"There are girls who are kidnapped and forced into the life, it's just not the most common," Lloyd, whose organization helps hundreds of girls and young women survivors every year, said.
Rachel Lloyd, a sex trafficking survivor, founded GEMS to help other young survivors.
"It's not stranger danger in the way that we like to think about it. It's about vulnerability and risk meeting the billion-dollar industry, filled with exploitative predators who are, whether they are johns or pimps, looking to continually fill the need to supply."

There are no reliable estimates of the number of victims

It's impossible to put a number on how many children are being commercially sexually exploited, researchers say, because there's just no system in place to track it.
Depending on how they're identified by authorities, the children might be labeled juvenile delinquent, a child welfare case, a runaway, according to Samantha Vardaman at Shared Hope International, whose mission is to end sex trafficking.
"The label that gets assigned to that child is going to dictate whether they ever get counted in the base number of commercial sexual exploitation," Vardaman said.
The US National Human Trafficking Hotline identified 22,326 trafficking victims and survivors last year. Of those, 14,597 were cases of sex trafficking and 1,048 were sex and labor trafficking, or forcing someone to work by fraud or coercion. Farm and domestic work are common avenues of labor trafficking, according to the hotline.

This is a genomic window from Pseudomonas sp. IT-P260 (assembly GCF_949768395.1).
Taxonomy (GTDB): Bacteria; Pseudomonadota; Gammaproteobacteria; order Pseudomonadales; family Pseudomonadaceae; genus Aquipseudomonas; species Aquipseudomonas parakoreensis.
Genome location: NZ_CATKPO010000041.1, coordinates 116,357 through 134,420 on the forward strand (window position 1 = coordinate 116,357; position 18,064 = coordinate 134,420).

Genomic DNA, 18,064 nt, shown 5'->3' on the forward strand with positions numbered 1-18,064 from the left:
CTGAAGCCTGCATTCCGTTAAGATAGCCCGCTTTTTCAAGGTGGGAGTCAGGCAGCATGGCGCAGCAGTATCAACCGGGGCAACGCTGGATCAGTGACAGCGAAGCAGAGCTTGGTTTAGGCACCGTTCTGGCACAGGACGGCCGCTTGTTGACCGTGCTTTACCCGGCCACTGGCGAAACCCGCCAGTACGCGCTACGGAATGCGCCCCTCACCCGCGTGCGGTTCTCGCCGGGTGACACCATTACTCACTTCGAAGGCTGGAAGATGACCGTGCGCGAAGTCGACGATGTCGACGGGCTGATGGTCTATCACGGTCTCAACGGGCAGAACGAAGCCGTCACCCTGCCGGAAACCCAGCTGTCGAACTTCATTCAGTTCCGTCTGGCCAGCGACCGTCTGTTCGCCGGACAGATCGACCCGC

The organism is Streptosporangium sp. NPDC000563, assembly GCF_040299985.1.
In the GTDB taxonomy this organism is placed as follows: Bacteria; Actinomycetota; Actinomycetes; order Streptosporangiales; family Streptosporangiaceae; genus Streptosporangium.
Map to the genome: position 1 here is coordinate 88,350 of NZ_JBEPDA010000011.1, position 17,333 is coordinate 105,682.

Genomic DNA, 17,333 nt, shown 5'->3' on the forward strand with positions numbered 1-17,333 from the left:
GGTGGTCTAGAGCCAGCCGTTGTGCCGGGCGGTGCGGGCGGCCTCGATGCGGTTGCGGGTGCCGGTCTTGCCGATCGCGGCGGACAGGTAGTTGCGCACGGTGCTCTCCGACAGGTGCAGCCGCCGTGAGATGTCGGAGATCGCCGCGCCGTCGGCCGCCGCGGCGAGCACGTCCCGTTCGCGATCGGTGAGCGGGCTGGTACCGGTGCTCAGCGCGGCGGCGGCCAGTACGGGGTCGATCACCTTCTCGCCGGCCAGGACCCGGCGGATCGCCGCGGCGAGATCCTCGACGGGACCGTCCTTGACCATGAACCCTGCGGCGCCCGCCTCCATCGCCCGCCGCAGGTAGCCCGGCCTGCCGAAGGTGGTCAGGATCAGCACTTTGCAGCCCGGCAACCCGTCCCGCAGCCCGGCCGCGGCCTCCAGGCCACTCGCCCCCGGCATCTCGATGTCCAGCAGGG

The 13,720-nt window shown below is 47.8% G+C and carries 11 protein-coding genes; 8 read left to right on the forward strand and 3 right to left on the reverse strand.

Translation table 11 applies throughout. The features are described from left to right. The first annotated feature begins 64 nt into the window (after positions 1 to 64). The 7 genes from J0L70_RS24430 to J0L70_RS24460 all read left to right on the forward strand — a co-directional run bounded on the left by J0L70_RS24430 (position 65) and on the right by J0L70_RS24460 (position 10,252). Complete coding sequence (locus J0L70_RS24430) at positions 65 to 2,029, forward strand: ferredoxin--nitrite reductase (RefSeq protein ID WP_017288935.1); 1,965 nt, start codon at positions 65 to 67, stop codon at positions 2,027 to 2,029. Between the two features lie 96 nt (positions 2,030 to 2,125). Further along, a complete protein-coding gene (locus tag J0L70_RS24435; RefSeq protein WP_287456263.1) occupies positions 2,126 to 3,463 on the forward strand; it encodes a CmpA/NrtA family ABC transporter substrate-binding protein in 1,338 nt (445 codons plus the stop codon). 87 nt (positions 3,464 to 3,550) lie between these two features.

The average age of those trafficked was 17, and the numbers sharply decline of those older that were identified by the hotline. The sum of younger victims was about the same as the number of 17 year olds.

Many victims are running away from harm

The exploiters are almost always men, the experts say, and the victims are usually female, although boys are trafficked, too. In the beginning, some girls think the man is going to help them into a better life.
"Maybe they've been dating them a couple of weeks. Maybe they think he's a manager who's going to set up their dance careers," Lloyd said. "I've seen girls who were thinking they were going to have a career in the entertainment industry."
Others have thought the man was a landlord who was offering them an apartment, she said, a strong lure for a homeless girl or one looking to escape an abusive situation at home.
Most kids "do not go out into the street, they're running away from some harm," Todres, the law professor, said. "And they feel in that moment that the street is a better option. And that's a really profound statement."
One observation that staff members at The WellHouse in Odenville, Alabama, a recovery facility for survivors, have made is that many of the girls and women were sexually abused as children.
The WellHouse in Alabama helps survivors heal and thrive.
An adult woman living there now was trafficked as a child by her father, according to The WellHouse director, Carolyn Potter.
Carolyn Potter​ has been chief executive officer of The WellHouse for six years.
"She has described just the horror of all of it," Potter said. "And then, when she was able to leave the family home